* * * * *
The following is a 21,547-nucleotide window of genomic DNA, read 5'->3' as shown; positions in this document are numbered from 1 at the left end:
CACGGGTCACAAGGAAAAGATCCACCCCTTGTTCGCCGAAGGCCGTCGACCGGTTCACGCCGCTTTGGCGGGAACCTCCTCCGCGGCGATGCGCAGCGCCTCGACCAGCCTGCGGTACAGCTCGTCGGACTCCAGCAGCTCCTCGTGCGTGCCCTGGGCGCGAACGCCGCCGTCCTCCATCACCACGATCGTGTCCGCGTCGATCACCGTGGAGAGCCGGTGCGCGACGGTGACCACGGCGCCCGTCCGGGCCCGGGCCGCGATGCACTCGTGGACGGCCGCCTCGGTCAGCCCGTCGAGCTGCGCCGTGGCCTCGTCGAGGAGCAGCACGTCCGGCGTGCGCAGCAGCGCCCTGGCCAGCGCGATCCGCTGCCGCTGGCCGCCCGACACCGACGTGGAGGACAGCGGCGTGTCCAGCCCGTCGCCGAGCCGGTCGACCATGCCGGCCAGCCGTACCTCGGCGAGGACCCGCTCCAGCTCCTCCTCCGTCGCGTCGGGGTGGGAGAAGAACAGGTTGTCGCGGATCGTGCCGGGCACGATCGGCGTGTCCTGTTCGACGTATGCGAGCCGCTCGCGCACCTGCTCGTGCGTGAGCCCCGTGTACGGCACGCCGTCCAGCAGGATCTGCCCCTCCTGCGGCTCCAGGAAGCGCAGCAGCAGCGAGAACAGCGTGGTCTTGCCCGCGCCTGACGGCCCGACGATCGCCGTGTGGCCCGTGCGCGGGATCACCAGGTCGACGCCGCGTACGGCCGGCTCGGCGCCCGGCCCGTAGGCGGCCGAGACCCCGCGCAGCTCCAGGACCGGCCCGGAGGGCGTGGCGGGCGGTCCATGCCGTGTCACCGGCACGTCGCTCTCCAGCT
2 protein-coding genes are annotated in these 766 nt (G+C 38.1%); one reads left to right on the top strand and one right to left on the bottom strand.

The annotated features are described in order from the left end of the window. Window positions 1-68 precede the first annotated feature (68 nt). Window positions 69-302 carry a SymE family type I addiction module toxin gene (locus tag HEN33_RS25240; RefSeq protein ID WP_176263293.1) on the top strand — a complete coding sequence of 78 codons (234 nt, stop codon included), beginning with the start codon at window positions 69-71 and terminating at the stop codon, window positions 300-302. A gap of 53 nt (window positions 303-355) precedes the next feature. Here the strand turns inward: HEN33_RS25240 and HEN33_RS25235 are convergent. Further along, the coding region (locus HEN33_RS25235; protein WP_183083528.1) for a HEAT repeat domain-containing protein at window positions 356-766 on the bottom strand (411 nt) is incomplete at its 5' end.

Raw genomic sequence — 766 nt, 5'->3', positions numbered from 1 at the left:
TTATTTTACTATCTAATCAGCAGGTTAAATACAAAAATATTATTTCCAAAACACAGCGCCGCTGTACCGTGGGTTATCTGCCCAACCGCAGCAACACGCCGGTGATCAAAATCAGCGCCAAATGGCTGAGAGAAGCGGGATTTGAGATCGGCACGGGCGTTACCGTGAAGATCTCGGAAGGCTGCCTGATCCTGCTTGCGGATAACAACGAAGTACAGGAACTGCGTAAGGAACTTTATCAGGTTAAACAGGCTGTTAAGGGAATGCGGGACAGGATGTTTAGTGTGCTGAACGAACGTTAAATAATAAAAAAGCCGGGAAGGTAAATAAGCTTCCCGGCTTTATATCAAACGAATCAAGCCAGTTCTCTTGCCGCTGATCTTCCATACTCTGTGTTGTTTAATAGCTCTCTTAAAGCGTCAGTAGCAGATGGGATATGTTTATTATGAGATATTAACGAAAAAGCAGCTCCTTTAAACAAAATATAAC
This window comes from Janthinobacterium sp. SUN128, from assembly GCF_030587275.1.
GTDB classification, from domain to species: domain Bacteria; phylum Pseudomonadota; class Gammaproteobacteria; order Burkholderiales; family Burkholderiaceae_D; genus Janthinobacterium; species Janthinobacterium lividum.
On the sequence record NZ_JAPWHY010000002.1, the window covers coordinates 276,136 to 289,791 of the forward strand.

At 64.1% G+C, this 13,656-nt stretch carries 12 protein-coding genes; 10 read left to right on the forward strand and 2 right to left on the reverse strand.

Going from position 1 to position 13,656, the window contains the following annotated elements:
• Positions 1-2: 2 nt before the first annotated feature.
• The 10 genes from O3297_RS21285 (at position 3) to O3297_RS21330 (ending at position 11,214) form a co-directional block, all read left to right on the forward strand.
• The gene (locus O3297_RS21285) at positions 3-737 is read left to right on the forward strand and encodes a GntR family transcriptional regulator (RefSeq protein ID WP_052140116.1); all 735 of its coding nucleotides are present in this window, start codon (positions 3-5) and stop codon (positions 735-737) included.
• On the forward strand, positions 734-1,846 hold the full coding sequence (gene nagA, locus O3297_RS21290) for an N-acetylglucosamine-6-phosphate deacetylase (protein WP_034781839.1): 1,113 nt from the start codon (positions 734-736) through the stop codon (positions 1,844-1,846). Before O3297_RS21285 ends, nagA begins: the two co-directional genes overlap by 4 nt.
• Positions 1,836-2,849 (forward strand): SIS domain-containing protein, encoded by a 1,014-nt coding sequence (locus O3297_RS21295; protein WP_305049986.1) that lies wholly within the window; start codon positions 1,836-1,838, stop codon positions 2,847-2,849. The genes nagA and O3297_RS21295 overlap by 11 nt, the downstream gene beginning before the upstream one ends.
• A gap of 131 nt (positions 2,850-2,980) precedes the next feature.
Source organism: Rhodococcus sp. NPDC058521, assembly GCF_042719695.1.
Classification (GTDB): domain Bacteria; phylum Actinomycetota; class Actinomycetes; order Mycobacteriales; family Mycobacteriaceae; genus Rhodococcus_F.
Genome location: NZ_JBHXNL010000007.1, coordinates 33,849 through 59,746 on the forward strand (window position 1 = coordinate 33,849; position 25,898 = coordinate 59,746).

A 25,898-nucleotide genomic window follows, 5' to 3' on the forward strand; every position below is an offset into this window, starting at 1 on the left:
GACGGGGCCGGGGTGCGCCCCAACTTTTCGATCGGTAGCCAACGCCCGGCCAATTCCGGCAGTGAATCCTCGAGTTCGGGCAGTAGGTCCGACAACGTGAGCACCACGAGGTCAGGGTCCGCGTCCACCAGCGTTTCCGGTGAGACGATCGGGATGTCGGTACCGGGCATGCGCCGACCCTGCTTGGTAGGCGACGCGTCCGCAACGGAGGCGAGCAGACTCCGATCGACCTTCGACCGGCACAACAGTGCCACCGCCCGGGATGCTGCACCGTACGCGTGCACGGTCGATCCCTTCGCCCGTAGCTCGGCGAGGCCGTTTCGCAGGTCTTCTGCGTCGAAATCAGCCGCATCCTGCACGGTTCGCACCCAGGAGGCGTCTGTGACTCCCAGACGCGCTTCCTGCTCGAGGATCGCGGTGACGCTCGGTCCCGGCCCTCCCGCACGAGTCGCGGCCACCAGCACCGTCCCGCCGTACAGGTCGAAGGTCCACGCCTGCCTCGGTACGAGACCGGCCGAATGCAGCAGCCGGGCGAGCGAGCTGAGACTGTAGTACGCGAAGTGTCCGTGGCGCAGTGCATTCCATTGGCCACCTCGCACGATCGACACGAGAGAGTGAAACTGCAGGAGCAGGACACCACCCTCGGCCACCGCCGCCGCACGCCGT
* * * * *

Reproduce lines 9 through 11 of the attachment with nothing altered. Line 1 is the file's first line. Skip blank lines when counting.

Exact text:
On the sequence record NZ_JAPWHY010000002.1, the window covers coordinates 276,136 to 289,791 of the forward strand.

At 64.1% G+C, this 13,656-nt stretch carries 12 protein-coding genes; 10 read left to right on the forward strand and 2 right to left on the reverse strand.

Going from position 1 to position 13,656, the window contains the following annotated elements: